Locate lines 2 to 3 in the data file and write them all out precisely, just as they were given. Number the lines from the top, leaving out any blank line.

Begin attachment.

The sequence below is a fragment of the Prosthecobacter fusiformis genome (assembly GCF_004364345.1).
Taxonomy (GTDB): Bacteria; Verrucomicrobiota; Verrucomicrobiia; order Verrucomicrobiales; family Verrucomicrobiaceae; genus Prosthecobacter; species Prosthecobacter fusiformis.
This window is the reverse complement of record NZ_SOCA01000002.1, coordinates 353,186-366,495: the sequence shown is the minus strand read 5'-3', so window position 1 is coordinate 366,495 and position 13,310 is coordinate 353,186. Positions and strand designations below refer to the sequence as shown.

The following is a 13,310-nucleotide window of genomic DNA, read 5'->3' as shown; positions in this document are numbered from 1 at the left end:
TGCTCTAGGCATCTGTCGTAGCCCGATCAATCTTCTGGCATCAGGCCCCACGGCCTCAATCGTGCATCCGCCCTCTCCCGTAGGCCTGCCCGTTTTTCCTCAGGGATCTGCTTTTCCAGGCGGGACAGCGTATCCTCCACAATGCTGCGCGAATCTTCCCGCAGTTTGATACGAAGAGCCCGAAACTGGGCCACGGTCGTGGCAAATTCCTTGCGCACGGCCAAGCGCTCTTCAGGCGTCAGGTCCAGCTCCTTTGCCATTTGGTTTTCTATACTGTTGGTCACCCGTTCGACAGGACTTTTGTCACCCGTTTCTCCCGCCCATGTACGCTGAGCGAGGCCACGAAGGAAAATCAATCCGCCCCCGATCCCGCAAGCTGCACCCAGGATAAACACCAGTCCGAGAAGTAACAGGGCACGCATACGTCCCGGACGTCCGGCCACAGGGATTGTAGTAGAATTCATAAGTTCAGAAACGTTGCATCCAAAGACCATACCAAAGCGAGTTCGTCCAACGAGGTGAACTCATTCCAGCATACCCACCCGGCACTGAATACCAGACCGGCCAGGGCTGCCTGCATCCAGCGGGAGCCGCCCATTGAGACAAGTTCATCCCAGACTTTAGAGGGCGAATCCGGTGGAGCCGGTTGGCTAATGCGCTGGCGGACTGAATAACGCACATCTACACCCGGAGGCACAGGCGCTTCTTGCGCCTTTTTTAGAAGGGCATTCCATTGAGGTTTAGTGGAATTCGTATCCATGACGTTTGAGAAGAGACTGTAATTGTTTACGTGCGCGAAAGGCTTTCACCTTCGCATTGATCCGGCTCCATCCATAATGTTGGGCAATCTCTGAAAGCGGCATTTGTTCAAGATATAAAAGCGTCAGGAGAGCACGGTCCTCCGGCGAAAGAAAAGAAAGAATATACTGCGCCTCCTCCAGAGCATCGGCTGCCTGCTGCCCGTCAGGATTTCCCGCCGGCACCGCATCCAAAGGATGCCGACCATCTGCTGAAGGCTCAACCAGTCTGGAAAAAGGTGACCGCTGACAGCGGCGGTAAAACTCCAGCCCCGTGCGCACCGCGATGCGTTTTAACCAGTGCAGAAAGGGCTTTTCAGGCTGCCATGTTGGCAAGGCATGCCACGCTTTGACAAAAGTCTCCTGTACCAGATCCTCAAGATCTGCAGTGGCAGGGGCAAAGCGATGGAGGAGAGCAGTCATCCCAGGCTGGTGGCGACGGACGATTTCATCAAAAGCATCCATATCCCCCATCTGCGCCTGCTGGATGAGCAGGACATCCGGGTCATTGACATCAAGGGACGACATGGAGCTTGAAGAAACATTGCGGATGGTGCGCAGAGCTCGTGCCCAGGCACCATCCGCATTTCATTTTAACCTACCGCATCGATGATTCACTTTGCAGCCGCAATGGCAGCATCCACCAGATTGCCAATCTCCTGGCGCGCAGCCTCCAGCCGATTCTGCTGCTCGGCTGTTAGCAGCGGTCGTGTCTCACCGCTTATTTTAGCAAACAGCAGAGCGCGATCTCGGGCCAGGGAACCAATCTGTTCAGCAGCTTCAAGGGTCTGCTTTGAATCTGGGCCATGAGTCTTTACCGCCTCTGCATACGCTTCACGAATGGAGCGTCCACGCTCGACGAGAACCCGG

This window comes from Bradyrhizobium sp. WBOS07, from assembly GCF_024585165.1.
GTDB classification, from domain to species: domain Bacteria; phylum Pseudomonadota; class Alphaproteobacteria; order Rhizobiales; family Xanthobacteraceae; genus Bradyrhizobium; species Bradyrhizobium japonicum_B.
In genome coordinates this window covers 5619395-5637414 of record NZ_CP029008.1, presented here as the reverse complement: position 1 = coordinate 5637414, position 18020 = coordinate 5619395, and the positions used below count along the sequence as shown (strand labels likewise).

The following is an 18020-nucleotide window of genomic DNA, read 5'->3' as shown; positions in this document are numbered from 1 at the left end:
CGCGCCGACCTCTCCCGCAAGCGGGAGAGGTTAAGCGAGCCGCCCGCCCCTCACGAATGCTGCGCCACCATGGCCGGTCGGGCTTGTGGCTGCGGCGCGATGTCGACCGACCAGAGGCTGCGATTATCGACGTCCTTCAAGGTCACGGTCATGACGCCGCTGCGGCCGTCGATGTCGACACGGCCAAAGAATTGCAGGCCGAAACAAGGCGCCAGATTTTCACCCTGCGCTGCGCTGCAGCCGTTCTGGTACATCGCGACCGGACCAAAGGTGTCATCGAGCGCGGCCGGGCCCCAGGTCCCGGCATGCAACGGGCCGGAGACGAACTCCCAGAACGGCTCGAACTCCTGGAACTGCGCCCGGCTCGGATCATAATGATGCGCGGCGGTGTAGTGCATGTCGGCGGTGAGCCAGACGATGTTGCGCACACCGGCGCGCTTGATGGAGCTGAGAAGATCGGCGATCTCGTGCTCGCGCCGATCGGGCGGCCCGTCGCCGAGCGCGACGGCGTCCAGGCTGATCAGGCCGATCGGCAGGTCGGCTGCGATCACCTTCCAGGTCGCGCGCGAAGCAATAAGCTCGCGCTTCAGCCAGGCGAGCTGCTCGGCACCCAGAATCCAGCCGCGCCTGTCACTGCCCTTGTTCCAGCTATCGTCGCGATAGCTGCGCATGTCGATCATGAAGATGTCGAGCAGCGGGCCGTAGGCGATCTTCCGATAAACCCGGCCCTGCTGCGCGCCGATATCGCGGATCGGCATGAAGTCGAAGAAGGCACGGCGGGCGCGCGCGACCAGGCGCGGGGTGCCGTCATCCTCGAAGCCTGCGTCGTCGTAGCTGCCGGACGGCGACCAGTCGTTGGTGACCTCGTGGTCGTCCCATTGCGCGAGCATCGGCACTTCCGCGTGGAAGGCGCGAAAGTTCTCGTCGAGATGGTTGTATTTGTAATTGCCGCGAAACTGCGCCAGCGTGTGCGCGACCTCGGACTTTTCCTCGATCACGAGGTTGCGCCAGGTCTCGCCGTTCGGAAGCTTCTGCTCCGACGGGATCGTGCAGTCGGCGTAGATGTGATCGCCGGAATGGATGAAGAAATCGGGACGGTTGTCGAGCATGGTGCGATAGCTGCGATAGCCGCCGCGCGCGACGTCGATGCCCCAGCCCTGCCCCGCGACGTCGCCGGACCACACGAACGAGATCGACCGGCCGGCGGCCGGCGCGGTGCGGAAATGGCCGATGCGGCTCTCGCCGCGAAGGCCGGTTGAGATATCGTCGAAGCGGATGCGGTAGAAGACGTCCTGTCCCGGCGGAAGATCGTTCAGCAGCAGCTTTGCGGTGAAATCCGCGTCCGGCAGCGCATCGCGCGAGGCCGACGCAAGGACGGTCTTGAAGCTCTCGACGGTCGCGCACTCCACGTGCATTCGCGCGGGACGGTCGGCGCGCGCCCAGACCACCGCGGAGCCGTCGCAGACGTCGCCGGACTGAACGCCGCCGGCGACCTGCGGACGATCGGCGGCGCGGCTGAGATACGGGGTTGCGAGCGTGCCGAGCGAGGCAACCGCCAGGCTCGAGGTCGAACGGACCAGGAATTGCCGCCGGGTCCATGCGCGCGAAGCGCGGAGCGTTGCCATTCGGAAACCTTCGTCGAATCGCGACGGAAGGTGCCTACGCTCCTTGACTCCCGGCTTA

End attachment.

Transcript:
Taxonomy (GTDB): Bacteria; Verrucomicrobiota; Verrucomicrobiia; order Verrucomicrobiales; family Verrucomicrobiaceae; genus Prosthecobacter; species Prosthecobacter fusiformis.
This window is the reverse complement of record NZ_SOCA01000002.1, coordinates 353,186-366,495: the sequence shown is the minus strand read 5'-3', so window position 1 is coordinate 366,495 and position 13,310 is coordinate 353,186. Positions and strand designations below refer to the sequence as shown.